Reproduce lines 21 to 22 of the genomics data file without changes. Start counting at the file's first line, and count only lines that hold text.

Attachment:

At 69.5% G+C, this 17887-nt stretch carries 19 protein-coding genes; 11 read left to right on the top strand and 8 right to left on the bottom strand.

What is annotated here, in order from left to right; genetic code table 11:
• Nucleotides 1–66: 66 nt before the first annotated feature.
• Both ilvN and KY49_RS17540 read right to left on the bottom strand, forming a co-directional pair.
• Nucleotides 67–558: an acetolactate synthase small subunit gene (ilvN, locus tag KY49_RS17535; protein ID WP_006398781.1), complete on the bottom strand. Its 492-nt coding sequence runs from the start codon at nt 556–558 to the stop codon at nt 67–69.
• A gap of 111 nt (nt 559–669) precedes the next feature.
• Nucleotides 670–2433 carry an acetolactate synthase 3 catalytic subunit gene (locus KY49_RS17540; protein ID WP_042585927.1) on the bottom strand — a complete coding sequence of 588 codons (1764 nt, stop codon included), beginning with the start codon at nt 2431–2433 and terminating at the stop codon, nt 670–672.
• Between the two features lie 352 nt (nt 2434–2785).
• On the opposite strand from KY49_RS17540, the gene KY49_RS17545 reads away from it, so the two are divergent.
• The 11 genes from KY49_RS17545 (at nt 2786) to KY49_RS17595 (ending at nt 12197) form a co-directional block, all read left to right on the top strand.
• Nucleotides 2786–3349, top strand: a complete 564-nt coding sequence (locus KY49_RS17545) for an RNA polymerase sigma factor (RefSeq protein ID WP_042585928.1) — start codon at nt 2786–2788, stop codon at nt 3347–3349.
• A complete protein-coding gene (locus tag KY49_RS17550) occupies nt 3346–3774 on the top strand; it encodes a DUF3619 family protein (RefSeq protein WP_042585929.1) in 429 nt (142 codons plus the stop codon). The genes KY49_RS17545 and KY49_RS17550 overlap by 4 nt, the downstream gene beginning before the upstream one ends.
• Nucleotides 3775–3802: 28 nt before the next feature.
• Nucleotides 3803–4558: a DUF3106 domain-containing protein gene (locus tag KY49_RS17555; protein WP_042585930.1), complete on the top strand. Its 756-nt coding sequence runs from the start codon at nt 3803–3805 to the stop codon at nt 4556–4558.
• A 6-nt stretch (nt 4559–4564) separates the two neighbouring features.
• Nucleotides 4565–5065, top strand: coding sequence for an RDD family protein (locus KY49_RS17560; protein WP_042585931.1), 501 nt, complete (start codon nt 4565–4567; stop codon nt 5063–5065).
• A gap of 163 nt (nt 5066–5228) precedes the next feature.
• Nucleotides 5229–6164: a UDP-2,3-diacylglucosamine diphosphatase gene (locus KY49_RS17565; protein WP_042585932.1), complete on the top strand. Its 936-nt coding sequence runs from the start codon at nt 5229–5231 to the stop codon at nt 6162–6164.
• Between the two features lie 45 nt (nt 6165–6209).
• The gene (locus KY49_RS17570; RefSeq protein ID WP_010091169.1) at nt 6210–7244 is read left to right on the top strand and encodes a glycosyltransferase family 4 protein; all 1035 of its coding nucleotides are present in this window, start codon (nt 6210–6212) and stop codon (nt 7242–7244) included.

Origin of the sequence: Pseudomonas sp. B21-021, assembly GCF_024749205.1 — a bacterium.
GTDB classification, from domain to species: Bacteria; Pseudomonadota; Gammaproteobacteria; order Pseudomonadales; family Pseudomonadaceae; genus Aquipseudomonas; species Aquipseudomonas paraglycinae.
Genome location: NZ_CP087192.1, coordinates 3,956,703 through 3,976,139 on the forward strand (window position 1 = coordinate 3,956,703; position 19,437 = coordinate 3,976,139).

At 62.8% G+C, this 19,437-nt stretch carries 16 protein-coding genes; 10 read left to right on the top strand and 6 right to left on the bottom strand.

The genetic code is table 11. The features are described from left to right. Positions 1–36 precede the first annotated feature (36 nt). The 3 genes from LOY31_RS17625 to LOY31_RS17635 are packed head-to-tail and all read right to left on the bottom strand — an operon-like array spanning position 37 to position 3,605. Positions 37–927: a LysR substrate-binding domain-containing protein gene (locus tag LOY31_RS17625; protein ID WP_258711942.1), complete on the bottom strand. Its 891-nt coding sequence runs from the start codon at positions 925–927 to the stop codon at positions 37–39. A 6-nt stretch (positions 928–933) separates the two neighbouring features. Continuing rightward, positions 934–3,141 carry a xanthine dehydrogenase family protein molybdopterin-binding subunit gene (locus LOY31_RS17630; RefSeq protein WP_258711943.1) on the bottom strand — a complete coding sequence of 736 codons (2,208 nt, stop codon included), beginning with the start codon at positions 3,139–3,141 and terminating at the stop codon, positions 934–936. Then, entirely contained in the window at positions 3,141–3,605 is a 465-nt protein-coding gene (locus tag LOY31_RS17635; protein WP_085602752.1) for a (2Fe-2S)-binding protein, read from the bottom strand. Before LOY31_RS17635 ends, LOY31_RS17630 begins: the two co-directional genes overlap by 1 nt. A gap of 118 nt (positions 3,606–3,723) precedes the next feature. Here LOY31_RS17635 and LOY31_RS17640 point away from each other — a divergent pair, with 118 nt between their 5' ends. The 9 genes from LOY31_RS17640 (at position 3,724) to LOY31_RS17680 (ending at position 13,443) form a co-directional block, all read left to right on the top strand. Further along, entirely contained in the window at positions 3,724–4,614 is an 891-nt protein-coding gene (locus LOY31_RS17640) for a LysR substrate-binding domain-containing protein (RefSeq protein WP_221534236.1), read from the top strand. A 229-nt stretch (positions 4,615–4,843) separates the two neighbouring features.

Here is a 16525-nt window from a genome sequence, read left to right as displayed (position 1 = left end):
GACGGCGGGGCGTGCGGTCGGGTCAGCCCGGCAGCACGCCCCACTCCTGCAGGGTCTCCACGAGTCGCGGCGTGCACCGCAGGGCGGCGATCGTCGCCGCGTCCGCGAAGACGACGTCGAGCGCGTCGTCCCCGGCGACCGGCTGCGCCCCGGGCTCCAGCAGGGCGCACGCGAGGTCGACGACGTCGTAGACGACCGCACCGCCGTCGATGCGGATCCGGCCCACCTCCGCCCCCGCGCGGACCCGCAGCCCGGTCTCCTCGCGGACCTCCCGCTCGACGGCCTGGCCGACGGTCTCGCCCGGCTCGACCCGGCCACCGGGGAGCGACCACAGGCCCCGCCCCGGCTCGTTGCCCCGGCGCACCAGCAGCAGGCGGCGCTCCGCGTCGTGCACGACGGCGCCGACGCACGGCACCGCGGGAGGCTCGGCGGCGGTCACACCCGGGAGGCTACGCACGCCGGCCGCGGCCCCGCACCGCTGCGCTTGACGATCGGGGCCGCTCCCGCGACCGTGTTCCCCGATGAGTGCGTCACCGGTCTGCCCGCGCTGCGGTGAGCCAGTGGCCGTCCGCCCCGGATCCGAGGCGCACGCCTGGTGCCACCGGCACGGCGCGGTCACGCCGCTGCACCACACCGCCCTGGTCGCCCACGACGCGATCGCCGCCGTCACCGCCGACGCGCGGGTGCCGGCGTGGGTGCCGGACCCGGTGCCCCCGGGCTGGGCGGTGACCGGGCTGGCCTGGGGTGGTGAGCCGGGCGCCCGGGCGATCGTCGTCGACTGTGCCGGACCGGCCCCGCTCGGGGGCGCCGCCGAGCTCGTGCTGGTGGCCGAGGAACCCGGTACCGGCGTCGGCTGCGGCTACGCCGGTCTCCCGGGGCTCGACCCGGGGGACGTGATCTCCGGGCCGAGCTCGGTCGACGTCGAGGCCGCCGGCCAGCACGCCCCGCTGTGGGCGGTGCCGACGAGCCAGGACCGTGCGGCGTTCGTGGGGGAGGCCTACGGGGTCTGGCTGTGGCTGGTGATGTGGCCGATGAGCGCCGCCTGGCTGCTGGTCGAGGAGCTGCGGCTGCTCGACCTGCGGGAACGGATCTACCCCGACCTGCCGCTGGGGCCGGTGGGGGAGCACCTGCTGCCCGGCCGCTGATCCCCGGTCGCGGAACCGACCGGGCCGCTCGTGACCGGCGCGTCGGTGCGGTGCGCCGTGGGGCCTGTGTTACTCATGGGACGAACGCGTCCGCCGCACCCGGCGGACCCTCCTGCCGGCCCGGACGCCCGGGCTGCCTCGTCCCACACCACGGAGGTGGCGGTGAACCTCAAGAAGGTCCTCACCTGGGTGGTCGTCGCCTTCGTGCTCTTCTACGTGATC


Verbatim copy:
Origin of the sequence: Pseudomonas sp. B21-021, assembly GCF_024749205.1 — a bacterium.
GTDB classification, from domain to species: Bacteria; Pseudomonadota; Gammaproteobacteria; order Pseudomonadales; family Pseudomonadaceae; genus Aquipseudomonas; species Aquipseudomonas paraglycinae.